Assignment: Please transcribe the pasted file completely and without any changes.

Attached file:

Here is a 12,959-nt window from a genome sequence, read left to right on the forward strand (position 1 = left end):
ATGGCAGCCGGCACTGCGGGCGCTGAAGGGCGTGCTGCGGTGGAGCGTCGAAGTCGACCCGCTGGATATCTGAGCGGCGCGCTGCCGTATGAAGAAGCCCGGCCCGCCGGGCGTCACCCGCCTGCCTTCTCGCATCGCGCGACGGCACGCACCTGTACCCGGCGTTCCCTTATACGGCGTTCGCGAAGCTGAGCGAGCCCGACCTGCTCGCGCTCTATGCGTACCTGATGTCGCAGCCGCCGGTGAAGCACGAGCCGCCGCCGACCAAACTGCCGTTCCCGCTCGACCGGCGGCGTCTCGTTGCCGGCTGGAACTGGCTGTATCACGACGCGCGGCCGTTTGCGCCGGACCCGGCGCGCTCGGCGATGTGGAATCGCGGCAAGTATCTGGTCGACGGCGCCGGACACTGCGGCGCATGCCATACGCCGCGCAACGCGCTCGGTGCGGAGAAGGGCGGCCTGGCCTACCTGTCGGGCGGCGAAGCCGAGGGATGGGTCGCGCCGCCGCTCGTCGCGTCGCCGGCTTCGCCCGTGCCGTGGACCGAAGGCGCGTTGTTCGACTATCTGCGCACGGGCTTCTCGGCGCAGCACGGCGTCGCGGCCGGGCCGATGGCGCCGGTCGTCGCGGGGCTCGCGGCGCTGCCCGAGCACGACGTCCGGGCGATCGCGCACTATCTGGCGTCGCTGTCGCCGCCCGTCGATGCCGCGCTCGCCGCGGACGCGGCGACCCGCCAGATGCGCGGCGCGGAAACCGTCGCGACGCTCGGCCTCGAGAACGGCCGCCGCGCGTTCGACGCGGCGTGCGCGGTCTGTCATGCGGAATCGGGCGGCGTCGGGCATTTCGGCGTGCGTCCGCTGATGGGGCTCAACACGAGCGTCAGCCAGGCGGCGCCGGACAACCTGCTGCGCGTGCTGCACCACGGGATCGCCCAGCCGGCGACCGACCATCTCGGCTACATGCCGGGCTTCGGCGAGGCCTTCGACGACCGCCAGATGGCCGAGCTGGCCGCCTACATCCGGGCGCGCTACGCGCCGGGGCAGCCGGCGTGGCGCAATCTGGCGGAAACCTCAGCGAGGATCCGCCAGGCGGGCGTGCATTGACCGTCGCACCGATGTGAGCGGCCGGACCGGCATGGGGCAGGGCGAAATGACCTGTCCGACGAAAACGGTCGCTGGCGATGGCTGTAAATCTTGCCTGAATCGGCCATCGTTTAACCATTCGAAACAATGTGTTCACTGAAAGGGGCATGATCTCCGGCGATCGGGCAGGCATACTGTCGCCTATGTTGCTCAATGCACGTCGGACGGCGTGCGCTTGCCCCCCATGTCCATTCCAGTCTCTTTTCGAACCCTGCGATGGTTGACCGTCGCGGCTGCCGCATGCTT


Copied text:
Here is a 12,959-nt window from a genome sequence, read left to right on the forward strand (position 1 = left end):
ATGGCAGCCGGCACTGCGGGCGCTGAAGGGCGTGCTGCGGTGGAGCGTCGAAGTCGACCCGCTGGATATCTGAGCGGCGCGCTGCCGTATGAAGAAGCCCGGCCCGCCGGGCGTCACCCGCCTGCCTTCTCGCATCGCGCGACGGCACGCACCTGTACCCGGCGTTCCCTTATACGGCGTTCGCGAAGCTGAGCGAGCCCGACCTGCTCGCGCTCTATGCGTACCTGATGTCGCAGCCGCCGGTGAAGCACGAGCCGCCGCCGACCAAACTGCCGTTCCCGCTCGACCGGCGGCGTCTCGTTGCCGGCTGGAACTGGCTGTATCACGACGCGCGGCCGTTTGCGCCGGACCCGGCGCGCTCGGCGATGTGGAATCGCGGCAAGTATCTGGTCGACGGCGCCGGACACTGCGGCGCATGCCATACGCCGCGCAACGCGCTCGGTGCGGAGAAGGGCGGCCTGGCCTACCTGTCGGGCGGCGAAGCCGAGGGATGGGTCGCGCCGCCGCTCGTCGCGTCGCCGGCTTCGCCCGTGCCGTGGACCGAAGGCGCGTTGTTCGACTATCTGCGCACGGGCTTCTCGGCGCAGCACGGCGTCGCGGCCGGGCCGATGGCGCCGGTCGTCGCGGGGCTCGCGGCGCTGCCCGAGCACGACGTCCGGGCGATCGCGCACTATCTGGCGTCGCTGTCGCCGCCCGTCGATGCCGCGCTCGCCGCGGACGCGGCGACCCGCCAGATGCGCGGCGCGGAAACCGTCGCGACGCTCGGCCTCGAGAACGGCCGCCGCGCGTTCGACGCGGCGTGCGCGGTCTGTCATGCGGAATCGGGCGGCGTCGGGCATTTCGGCGTGCGTCCGCTGATGGGGCTCAACACGAGCGTCAGCCAGGCGGCGCCGGACAACCTGCTGCGCGTGCTGCACCACGGGATCGCCCAGCCGGCGACCGACCATCTCGGCTACATGCCGGGCTTCGGCGAGGCCTTCGACGACCGCCAGATGGCCGAGCTGGCCGCCTACATCCGGGCGCGCTACGCGCCGGGGCAGCCGGCGTGGCGCAATCTGGCGGAAACCTCAGCGAGGATCCGCCAGGCGGGCGTGCATTGACCGTCGCACCGATGTGAGCGGCCGGACCGGCATGGGGCAGGGCGAAATGACCTGTCCGACGAAAACGGTCGCTGGCGATGGCTGTAAATCTTGCCTGAATCGGCCATCGTTTAACCATTCGAAACAATGTGTTCACTGAAAGGGGCATGATCTCCGGCGATCGGGCAGGCATACTGTCGCCTATGTTGCTCAATGCACGTCGGACGGCGTGCGCTTGCCCCCCATGTCCATTCCAGTCTCTTTTCGAACCCTGCGATGGTTGACCGTCGCGGCTGCCGCATGCTT